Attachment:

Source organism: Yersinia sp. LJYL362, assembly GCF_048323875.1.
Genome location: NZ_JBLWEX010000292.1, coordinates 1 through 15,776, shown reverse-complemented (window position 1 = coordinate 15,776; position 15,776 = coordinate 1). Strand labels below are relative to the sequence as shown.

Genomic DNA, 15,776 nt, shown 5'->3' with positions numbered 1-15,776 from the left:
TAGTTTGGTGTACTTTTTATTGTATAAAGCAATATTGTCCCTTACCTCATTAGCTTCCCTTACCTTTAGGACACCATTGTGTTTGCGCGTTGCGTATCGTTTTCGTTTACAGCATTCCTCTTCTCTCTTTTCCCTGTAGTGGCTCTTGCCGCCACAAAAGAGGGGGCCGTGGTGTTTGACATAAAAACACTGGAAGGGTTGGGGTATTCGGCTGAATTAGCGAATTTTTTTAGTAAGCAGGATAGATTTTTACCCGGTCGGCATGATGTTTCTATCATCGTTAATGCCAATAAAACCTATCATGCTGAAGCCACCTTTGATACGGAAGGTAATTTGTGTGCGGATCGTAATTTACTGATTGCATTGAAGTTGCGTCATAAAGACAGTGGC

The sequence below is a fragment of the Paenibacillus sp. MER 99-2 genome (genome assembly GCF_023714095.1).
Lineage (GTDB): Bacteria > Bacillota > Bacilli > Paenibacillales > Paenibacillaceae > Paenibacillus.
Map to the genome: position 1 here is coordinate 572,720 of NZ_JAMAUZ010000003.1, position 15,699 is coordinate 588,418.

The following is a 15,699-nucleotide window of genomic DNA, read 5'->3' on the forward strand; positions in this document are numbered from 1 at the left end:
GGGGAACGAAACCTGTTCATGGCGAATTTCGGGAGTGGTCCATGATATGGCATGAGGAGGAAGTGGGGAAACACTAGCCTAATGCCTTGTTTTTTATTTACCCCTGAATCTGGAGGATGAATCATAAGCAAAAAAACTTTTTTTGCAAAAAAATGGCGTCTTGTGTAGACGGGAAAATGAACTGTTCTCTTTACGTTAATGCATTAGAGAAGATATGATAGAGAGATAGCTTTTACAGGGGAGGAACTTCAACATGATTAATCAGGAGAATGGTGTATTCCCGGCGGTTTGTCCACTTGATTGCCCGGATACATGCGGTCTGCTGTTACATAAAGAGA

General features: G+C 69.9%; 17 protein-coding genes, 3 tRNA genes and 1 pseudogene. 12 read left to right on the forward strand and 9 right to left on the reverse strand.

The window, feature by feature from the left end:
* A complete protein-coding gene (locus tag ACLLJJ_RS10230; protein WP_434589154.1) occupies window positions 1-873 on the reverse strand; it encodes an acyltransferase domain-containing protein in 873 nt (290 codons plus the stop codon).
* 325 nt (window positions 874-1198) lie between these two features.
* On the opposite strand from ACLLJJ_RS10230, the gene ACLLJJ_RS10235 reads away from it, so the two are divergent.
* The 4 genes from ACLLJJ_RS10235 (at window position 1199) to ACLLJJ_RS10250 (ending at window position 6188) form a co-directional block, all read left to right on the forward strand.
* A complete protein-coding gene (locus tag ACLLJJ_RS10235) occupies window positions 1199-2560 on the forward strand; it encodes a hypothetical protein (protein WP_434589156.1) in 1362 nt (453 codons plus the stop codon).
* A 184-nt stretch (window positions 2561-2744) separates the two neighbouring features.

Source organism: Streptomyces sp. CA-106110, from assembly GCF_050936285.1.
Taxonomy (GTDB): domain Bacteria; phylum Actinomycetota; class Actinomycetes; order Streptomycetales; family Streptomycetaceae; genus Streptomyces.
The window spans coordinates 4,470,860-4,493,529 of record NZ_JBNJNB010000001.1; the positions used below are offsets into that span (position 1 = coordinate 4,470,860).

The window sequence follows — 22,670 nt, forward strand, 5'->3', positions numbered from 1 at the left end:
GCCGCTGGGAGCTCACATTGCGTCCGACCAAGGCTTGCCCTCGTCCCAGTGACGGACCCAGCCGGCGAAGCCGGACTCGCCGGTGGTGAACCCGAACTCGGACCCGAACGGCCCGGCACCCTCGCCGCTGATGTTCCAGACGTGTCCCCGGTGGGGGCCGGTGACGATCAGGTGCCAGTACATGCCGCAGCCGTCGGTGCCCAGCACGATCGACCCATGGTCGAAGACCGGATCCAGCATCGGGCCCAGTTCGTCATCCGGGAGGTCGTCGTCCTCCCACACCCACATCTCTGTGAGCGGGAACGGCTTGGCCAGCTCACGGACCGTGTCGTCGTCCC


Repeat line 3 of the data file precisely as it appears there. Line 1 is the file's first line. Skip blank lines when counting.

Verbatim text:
Genomic DNA, 15,776 nt, shown 5'->3' with positions numbered 1-15,776 from the left: